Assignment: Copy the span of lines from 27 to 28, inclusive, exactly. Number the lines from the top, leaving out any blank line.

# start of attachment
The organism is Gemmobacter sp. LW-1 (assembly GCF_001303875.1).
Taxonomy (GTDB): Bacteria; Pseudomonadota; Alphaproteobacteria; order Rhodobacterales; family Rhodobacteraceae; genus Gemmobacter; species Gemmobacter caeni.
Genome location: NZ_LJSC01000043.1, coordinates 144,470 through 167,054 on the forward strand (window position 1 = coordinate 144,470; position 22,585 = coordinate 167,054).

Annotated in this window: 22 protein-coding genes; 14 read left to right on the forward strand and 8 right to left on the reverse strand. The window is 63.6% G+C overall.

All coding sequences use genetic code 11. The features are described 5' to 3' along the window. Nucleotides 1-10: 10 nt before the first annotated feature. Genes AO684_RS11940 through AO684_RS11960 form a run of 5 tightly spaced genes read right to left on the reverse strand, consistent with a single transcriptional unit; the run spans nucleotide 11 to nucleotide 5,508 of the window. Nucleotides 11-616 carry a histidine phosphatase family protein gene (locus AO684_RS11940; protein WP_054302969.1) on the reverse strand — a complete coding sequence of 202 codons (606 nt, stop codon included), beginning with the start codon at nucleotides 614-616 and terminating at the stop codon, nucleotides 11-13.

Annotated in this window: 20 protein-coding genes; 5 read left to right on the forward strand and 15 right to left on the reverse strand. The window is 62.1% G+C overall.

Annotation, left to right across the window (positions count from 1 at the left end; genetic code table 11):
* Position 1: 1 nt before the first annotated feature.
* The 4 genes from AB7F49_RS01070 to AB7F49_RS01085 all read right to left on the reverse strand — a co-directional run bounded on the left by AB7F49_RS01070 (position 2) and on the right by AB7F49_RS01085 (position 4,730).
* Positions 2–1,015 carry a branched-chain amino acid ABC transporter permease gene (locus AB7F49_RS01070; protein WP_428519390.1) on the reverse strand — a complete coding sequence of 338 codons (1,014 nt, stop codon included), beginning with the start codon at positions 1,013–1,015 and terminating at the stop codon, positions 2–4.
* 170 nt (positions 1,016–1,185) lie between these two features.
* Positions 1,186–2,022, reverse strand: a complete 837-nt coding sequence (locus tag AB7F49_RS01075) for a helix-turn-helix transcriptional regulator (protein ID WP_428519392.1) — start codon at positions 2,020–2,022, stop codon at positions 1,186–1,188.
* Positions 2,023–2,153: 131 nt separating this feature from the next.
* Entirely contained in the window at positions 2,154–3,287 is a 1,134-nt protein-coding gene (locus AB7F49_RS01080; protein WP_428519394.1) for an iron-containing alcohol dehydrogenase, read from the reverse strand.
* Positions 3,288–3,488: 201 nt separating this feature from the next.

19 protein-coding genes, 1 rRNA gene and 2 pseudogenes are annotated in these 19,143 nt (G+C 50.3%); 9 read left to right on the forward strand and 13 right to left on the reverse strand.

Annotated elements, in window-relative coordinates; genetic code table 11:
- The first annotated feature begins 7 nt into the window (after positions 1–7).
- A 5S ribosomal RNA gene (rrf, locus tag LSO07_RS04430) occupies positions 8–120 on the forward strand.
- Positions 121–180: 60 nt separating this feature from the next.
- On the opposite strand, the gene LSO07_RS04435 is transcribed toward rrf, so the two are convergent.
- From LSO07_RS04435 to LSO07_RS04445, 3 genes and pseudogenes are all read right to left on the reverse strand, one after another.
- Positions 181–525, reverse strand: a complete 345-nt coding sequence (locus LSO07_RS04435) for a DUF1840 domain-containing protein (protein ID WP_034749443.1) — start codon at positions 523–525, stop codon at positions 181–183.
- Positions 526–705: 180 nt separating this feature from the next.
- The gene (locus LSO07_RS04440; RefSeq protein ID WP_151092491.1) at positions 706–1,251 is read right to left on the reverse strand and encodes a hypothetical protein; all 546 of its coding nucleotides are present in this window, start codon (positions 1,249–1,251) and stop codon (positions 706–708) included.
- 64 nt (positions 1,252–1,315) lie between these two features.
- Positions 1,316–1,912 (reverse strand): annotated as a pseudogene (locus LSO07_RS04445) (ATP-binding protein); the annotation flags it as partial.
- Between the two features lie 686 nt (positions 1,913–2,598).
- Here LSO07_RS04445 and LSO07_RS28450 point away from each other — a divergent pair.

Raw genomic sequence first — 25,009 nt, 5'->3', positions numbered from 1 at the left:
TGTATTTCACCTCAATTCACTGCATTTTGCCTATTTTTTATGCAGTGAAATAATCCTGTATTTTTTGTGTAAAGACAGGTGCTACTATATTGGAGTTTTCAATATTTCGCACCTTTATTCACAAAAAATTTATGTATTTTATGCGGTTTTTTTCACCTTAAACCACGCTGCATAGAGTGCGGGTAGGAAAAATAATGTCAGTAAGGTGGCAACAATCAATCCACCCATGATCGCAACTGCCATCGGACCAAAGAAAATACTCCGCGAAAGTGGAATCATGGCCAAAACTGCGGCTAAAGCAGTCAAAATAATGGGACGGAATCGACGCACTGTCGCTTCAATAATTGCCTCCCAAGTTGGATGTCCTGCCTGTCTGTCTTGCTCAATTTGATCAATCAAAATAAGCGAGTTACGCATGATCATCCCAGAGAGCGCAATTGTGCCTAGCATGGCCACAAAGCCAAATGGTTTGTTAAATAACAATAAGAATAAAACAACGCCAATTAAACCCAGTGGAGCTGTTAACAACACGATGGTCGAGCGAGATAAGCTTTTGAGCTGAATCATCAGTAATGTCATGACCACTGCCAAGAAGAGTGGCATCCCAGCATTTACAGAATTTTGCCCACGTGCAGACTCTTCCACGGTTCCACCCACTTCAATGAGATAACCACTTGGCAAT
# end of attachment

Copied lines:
- Positions 1,316–1,912 (reverse strand): annotated as a pseudogene (locus LSO07_RS04445) (ATP-binding protein); the annotation flags it as partial.
- Between the two features lie 686 nt (positions 1,913–2,598).